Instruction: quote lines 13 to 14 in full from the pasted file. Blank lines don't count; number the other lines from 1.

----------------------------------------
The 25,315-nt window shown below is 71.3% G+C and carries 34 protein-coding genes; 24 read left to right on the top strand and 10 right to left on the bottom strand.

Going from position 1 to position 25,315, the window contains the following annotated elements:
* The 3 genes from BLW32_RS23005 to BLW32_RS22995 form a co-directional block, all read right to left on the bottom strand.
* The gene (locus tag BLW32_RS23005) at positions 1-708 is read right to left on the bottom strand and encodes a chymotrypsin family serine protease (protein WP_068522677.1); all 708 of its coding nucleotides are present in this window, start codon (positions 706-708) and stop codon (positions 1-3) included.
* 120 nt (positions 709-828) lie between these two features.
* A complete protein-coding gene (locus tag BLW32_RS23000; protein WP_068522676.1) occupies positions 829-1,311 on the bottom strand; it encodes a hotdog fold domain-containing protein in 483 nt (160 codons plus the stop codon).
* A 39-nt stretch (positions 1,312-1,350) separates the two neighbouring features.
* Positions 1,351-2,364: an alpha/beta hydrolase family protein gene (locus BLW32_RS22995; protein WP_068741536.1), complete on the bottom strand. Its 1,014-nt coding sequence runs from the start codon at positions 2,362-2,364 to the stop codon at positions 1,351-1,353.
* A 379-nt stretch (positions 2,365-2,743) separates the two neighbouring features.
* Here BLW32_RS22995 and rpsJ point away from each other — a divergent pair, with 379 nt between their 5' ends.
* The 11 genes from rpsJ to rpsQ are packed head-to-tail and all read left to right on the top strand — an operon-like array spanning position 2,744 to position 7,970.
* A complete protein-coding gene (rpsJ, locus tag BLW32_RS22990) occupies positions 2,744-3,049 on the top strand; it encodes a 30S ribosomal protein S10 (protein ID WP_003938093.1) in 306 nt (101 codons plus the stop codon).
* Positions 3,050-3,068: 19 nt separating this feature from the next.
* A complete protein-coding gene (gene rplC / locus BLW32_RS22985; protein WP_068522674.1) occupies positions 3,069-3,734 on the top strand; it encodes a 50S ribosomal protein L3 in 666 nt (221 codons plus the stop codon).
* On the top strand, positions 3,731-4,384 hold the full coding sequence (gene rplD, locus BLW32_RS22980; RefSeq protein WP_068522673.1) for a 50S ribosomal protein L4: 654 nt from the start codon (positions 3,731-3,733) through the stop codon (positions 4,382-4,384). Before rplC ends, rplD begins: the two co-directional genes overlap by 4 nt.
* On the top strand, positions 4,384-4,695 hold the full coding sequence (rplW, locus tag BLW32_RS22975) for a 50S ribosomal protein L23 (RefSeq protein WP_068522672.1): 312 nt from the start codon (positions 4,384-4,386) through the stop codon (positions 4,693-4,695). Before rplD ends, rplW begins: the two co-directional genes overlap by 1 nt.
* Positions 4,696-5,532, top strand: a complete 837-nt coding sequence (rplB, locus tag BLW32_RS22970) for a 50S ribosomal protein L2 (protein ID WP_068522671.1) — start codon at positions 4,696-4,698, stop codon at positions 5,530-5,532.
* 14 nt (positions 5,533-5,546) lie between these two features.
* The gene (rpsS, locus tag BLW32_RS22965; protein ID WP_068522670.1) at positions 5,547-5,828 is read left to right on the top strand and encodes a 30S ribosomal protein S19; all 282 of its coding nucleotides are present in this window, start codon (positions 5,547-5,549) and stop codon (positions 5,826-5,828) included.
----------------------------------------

* Positions 3,050-3,068: 19 nt separating this feature from the next.
* A complete protein-coding gene (gene rplC / locus BLW32_RS22985; protein WP_068522674.1) occupies positions 3,069-3,734 on the top strand; it encodes a 50S ribosomal protein L3 in 666 nt (221 codons plus the stop codon).